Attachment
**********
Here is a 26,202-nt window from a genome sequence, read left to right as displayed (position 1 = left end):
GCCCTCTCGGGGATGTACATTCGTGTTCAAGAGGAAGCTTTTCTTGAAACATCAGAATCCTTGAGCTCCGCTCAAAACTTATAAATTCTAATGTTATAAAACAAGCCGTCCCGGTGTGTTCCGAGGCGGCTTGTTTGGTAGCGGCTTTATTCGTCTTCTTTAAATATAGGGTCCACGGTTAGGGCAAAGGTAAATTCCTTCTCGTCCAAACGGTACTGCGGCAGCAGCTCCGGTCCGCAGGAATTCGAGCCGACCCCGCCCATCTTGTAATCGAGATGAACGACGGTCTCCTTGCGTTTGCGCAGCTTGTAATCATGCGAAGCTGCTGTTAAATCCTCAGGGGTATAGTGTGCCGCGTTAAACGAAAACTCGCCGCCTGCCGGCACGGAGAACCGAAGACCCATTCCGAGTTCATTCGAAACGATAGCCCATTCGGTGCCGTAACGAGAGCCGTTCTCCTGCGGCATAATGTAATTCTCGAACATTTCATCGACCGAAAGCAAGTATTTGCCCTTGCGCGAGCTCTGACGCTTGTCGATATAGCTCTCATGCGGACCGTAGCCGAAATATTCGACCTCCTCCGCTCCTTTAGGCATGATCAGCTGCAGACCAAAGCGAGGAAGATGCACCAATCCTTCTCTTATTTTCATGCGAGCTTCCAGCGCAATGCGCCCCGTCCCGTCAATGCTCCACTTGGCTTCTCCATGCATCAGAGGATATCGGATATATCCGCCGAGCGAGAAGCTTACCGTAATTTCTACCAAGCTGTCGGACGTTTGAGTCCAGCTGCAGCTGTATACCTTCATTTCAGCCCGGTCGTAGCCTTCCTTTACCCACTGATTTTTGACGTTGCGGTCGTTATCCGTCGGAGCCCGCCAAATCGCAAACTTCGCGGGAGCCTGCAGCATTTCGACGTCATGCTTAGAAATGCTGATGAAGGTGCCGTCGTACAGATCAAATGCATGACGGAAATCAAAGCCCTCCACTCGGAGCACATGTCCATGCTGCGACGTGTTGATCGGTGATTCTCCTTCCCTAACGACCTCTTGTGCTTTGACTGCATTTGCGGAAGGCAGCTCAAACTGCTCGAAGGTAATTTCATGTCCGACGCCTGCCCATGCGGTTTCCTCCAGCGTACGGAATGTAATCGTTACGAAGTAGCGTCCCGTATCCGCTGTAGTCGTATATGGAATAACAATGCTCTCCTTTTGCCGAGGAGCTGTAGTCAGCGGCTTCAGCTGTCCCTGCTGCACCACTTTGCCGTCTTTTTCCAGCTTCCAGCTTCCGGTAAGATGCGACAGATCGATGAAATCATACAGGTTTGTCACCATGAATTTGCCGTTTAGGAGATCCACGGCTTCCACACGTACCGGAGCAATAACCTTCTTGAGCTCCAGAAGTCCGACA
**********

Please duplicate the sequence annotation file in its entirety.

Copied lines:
Here is a 26,202-nt window from a genome sequence, read left to right as displayed (position 1 = left end):
GCCCTCTCGGGGATGTACATTCGTGTTCAAGAGGAAGCTTTTCTTGAAACATCAGAATCCTTGAGCTCCGCTCAAAACTTATAAATTCTAATGTTATAAAACAAGCCGTCCCGGTGTGTTCCGAGGCGGCTTGTTTGGTAGCGGCTTTATTCGTCTTCTTTAAATATAGGGTCCACGGTTAGGGCAAAGGTAAATTCCTTCTCGTCCAAACGGTACTGCGGCAGCAGCTCCGGTCCGCAGGAATTCGAGCCGACCCCGCCCATCTTGTAATCGAGATGAACGACGGTCTCCTTGCGTTTGCGCAGCTTGTAATCATGCGAAGCTGCTGTTAAATCCTCAGGGGTATAGTGTGCCGCGTTAAACGAAAACTCGCCGCCTGCCGGCACGGAGAACCGAAGACCCATTCCGAGTTCATTCGAAACGATAGCCCATTCGGTGCCGTAACGAGAGCCGTTCTCCTGCGGCATAATGTAATTCTCGAACATTTCATCGACCGAAAGCAAGTATTTGCCCTTGCGCGAGCTCTGACGCTTGTCGATATAGCTCTCATGCGGACCGTAGCCGAAATATTCGACCTCCTCCGCTCCTTTAGGCATGATCAGCTGCAGACCAAAGCGAGGAAGATGCACCAATCCTTCTCTTATTTTCATGCGAGCTTCCAGCGCAATGCGCCCCGTCCCGTCAATGCTCCACTTGGCTTCTCCATGCATCAGAGGATATCGGATATATCCGCCGAGCGAGAAGCTTACCGTAATTTCTACCAAGCTGTCGGACGTTTGAGTCCAGCTGCAGCTGTATACCTTCATTTCAGCCCGGTCGTAGCCTTCCTTTACCCACTGATTTTTGACGTTGCGGTCGTTATCCGTCGGAGCCCGCCAAATCGCAAACTTCGCGGGAGCCTGCAGCATTTCGACGTCATGCTTAGAAATGCTGATGAAGGTGCCGTCGTACAGATCAAATGCATGACGGAAATCAAAGCCCTCCACTCGGAGCACATGTCCATGCTGCGACGTGTTGATCGGTGATTCTCCTTCCCTAACGACCTCTTGTGCTTTGACTGCATTTGCGGAAGGCAGCTCAAACTGCTCGAAGGTAATTTCATGTCCGACGCCTGCCCATGCGGTTTCCTCCAGCGTACGGAATGTAATCGTTACGAAGTAGCGTCCCGTATCCGCTGTAGTCGTATATGGAATAACAATGCTCTCCTTTTGCCGAGGAGCTGTAGTCAGCGGCTTCAGCTGTCCCTGCTGCACCACTTTGCCGTCTTTTTCCAGCTTCCAGCTTCCGGTAAGATGCGACAGATCGATGAAATCATACAGGTTTGTCACCATGAATTTGCCGTTTAGGAGATCCACGGCTTCCACACGTACCGGAGCAATAACCTTCTTGAGCTCCAGAAGTCCGACA